Differences in diving depth and in the prey targeted, respectively, by small and large ringed seals could explain the size-related differences in the migration behaviour of polar cod observed in the present study. In agreement with the prediction of reduced migrations and a deeper distribution of large conspicuous individuals (Giske et al. 1990; Fortier et al. 2001), large polar cod with disproportionately large livers remained at depth, avoiding moving above 180 m (Fig. 6). In the North Atlantic, grey seals (Halichoerus grypus) have been observed to bite off the belly of Atlantic cod (Gadus morhua) including the lipid-rich liver (Fu et al. 2001; Chouinard et al. 2005). In the present study, the livers of large polar cod brought back to the moon pool by large seals were often extruding from the torn belly of the fish (L. Fortier, personnel observation), suggesting that ringed seals similarly sought the lipid-rich liver. For large polar cod targeted by large deep-diving seals and detected by vibrissae rather than visually, moving above 180 m at night afforded no particular foraging advantage or refuge against predation. Accordingly, for those large fish, the best strategy would be to remain as deep as possible at all times so as to increase foraging costs to their predators.
By contrast, the fish migrating at night into the intermediate layer were small polar cod with relatively small livers and, presumably, reduced energy value for large competent seals that can reach the larger fish with larger livers at depth. These small polar cod performed DVM that were precisely synchronized with maxima in ΔI/I at dawn and dusk. Assuming that immature seals are less competent at detecting and capturing their prey in the dark than mature seals, the combination of improved feeding conditions due to reduced interference with large congeners and reduced risk of visual detection by small immature seals at night would drive the DVM of these small polar cod into the intermediate cold layer.
Reverse DVM (shallow in daytime, deep at night) has been documented in zooplankton (see Cohen and Forward 2009 for a review), but the causes and adaptive value of this behaviour are poorly understood (Tester et al. 2004). In the week before the final transition from the day/night cycle to the midnight sun in mid-May, polar cod exhibited a reverse migration (Fig. 5f). During this period of nearly continuous daylight and reduced snow cover, some light may have reached over most of the water column at all times except at depth during the night. Hence, a possible interpretation of the reverse DVM is that, with the disappearance of their refuge from visual predators at depth in daytime, polar cod moved upward to feed in the well-illuminated intermediate cold layer. During the nocturnal twilight, most fish returned below 120 m where dimmer light conditions still afforded some protection against predation by ring seals.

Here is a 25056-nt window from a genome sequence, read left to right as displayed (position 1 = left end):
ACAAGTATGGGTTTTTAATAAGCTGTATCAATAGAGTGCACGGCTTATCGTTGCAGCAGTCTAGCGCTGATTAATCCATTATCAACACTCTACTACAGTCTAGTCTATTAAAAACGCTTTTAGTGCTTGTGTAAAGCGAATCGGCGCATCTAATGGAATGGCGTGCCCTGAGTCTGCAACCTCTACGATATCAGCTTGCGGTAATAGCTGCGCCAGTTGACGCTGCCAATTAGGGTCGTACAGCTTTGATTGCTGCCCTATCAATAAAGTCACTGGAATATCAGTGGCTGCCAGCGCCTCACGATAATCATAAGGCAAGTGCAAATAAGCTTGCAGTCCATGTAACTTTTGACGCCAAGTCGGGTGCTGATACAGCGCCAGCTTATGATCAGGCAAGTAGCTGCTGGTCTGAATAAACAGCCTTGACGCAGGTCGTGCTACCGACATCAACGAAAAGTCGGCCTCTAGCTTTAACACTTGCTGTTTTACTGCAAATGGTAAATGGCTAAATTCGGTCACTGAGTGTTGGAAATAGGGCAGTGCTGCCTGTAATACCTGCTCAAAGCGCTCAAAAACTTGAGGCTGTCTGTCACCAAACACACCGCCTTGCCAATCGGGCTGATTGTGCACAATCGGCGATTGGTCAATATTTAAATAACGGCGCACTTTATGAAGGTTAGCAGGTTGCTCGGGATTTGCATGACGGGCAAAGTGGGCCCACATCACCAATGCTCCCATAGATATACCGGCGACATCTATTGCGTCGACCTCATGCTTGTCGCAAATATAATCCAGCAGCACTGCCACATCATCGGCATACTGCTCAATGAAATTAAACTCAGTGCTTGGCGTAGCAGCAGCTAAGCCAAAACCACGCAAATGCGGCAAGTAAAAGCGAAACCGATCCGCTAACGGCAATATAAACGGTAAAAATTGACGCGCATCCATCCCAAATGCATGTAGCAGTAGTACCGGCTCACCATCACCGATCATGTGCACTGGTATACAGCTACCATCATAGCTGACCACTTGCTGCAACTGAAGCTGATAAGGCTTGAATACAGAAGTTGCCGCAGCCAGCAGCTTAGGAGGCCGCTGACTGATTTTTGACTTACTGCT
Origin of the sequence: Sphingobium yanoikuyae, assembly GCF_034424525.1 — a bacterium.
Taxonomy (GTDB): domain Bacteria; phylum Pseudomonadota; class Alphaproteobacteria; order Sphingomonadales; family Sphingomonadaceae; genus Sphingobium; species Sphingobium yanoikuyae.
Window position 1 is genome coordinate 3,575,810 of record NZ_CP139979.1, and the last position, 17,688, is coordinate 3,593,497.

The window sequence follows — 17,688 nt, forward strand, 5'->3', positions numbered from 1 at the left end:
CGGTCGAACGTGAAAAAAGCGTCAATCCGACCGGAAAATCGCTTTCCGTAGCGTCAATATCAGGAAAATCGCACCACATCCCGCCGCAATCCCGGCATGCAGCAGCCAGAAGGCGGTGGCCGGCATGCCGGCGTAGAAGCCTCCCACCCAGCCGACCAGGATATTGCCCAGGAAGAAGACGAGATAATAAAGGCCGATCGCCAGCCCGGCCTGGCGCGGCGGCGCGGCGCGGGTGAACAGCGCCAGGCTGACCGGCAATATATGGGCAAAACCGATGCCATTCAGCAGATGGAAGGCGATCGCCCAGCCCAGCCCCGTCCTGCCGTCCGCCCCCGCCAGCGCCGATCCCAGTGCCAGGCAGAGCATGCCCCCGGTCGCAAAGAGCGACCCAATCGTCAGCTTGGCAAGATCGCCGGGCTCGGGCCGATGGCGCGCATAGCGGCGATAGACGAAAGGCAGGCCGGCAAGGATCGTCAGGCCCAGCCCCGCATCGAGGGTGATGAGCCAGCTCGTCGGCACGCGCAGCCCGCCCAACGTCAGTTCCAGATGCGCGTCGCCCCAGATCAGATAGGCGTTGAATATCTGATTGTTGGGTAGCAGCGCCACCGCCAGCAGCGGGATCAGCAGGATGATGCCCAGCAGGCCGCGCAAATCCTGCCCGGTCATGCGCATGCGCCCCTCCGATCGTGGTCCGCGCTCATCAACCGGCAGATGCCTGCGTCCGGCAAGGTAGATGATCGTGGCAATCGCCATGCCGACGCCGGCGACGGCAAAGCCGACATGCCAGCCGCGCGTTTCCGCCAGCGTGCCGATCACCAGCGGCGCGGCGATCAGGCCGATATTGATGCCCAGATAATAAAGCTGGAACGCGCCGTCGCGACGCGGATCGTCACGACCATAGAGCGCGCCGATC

As expected, synchronized DVM stopped under the midnight sun in late May. The end of synchronized DVM coincided with a change in the structure of the fish aggregation, which gradually developed into a dense shoal of schools and ribbons. Along with DVM, schooling is a widespread anti-predation behaviour in fish (e.g., Pitcher et al. 1988; Pitcher and Parrish 1993). After 20 May, the lack of day/night difference in refuge from visual predators apparently triggered schooling as an alternative behaviour to reduce predation (Fig. 12b). Starting in mid-May, the shift from normal DVM to reverse DVM, and then to schooling in the cold intermediate layer at all time of day coincided with the resumption of feeding and the replenishment of liver reserves. Feeding efficiency is another advantage attributed to schooling, which increases detection volume compared to solitary foraging when searching for food concentrations, especially in a zooplankton-poor environment such as often encountered in the Arctic.
Finally, under the midnight sun in May, the vertical distribution and movement of polar cod clearly responded to seal forays in the deep layer (Fig. 12b). In summary, under the ice of Franklin Bay, the lack of DVM by large polar cod and the DVM of small polar cod in winter and spring, as well as reverse DVM and the schooling of polar cod under the midnight sun in May, were all consistent with a need to evade the different predation pressures by mature and immature ringed seals. Our observations suggest that, as in most trophic interactions in Arctic waters (e.g., Falk-Petersen et al. 2009), the quest for lipids dictates the foraging behaviour of ringed seals and, consequently, the observed size-related differences in the DVM of polar cod under the ice in winter and spring.